The localization movement is comprised of millions of people who have started the process of deepening the connections in their own lives. While they are often driven by a deep-seated concern for nature, for social justice, and for their children’s future, it is their intuitive pursuit of genuine wellbeing that is perhaps their greatest guiding force.

But genuine wellbeing transcends the personal – it is an inherently collective experience. In that sense, the movement for localization is about systemic, structural changes that would nurture happiness on the macro level.

Through strategic shifts in economic policy, we can usher in an economics of happiness for the majority. We can reclaim the very notions of ‘progress’ and ‘development’ from the clutches of commercialization and commodification, realigning them instead with human and ecological flourishing.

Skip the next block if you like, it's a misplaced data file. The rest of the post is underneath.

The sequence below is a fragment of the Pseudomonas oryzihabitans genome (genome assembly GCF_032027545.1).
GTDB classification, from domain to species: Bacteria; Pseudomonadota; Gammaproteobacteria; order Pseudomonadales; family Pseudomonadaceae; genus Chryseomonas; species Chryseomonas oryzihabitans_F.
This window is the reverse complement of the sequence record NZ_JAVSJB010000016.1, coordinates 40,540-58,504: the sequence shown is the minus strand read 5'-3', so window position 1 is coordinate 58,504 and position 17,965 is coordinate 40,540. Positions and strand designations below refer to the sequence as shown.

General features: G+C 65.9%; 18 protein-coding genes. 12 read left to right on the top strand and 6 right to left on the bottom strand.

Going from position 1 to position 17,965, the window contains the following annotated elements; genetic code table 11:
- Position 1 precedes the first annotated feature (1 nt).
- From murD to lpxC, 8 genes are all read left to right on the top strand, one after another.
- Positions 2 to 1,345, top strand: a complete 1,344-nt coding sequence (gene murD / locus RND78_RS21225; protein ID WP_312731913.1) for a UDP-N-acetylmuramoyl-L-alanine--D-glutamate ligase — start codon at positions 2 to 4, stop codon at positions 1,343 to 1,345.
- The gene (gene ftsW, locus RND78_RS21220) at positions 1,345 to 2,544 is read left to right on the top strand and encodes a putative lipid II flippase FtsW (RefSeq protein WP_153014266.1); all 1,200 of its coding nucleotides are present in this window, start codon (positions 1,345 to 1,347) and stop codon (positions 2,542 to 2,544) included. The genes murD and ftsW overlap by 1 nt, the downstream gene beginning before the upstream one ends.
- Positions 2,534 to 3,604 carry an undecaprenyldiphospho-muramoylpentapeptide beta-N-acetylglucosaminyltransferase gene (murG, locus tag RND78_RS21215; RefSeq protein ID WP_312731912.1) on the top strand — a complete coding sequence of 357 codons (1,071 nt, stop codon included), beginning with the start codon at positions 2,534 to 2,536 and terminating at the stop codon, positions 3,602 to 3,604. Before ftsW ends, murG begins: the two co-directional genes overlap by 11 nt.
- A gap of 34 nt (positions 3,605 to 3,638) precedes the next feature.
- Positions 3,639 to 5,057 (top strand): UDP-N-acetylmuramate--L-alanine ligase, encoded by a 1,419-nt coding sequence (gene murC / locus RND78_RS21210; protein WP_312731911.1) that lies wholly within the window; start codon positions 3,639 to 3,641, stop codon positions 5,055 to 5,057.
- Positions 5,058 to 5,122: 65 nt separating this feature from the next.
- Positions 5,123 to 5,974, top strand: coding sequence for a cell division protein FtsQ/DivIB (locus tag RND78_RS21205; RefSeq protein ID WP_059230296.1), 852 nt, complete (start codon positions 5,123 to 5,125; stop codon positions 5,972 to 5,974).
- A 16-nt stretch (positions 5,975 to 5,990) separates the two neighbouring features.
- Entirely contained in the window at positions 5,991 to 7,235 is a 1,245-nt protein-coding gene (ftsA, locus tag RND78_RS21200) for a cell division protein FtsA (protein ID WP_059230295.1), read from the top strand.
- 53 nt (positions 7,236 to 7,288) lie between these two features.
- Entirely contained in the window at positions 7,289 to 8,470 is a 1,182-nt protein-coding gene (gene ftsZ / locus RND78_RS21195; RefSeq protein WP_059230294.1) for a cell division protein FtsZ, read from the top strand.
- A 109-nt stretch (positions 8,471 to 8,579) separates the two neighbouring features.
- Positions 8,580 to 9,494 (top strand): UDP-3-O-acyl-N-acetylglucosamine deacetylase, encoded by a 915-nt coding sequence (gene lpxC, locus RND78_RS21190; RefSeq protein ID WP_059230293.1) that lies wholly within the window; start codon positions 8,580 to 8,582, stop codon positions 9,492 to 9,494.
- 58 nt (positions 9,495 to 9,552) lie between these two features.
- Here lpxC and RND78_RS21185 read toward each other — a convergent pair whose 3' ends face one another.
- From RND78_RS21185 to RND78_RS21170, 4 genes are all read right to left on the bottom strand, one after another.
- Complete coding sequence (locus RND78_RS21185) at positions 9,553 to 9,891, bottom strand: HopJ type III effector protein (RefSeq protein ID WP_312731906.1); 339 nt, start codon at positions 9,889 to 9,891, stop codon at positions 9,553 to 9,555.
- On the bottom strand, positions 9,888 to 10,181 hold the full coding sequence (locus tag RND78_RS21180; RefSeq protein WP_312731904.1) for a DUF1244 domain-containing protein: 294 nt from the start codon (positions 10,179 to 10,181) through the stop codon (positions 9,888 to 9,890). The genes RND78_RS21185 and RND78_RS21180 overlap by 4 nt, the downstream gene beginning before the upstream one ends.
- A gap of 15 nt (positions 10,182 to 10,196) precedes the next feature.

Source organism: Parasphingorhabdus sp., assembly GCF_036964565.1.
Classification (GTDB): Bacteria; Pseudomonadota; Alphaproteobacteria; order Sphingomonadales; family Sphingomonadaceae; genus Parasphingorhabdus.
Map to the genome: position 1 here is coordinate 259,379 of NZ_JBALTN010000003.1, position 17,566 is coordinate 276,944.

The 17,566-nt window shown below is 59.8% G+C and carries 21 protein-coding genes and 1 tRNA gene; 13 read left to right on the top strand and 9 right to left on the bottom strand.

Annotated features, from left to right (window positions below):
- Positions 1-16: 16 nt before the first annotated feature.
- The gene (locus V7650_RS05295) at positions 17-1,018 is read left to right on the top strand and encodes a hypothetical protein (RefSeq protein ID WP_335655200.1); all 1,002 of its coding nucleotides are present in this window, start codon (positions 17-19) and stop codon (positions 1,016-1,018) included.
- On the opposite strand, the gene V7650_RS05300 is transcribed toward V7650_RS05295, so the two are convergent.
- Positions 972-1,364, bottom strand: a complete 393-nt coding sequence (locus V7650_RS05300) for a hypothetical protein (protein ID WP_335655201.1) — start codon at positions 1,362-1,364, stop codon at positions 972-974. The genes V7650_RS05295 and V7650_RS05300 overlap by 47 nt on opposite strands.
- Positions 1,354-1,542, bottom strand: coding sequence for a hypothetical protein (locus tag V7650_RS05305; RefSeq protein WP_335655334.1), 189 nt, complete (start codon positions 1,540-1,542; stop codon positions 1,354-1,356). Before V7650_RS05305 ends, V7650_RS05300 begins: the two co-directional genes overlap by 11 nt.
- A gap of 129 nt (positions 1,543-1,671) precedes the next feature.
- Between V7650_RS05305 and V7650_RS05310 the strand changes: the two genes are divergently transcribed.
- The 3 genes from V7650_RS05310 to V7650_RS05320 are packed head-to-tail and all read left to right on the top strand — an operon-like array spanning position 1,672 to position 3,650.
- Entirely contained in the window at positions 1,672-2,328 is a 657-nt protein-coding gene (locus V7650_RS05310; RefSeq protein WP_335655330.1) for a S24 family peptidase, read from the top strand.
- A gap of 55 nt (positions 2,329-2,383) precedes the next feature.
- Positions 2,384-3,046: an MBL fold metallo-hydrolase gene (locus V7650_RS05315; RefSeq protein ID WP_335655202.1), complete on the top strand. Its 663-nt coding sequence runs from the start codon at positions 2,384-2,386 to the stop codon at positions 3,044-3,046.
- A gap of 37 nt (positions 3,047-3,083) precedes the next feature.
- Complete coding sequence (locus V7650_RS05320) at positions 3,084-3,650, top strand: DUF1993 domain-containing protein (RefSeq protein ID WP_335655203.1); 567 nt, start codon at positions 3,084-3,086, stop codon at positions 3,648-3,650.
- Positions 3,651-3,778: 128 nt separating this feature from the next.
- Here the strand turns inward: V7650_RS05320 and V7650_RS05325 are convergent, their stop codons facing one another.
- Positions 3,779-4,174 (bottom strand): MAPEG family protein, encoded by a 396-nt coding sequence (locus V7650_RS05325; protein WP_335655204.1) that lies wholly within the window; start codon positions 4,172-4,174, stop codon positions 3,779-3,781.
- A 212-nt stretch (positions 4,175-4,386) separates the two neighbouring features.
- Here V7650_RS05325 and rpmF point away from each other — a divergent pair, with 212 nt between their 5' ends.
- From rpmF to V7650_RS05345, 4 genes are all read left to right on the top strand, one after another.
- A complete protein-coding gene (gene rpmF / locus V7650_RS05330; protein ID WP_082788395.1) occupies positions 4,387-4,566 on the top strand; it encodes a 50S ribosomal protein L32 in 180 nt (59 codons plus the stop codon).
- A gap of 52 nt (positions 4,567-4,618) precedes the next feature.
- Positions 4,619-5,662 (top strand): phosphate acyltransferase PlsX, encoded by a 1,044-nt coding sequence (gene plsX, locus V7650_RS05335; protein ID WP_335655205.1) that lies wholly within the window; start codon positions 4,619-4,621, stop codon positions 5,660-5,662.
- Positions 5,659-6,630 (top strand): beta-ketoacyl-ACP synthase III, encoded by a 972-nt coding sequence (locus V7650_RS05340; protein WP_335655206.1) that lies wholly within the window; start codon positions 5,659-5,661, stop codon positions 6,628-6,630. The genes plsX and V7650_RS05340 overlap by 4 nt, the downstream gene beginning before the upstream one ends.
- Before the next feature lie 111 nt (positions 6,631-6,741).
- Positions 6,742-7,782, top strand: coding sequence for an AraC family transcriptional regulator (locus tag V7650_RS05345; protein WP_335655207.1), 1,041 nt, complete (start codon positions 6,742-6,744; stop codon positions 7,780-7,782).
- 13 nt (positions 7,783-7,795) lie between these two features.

Helena Norberg-Hodge is founder and director of Local Futures. A pioneer of the “new economy” movement, she has been promoting an economics of personal, social and ecological well-being for over 40 years. She is the producer and co-director of the award-winning documentary The Economics of Happiness, and is the author of Local is Our Future and Ancient Futures: Learning from Ladakh. She was honored with the Right Livelihood Award for her groundbreaking work in Ladakh, and received the 2012 Goi Peace Prize for contributing to “the revitalization of cultural and biological diversity, and the strengthening of local communities and economies worldwide.”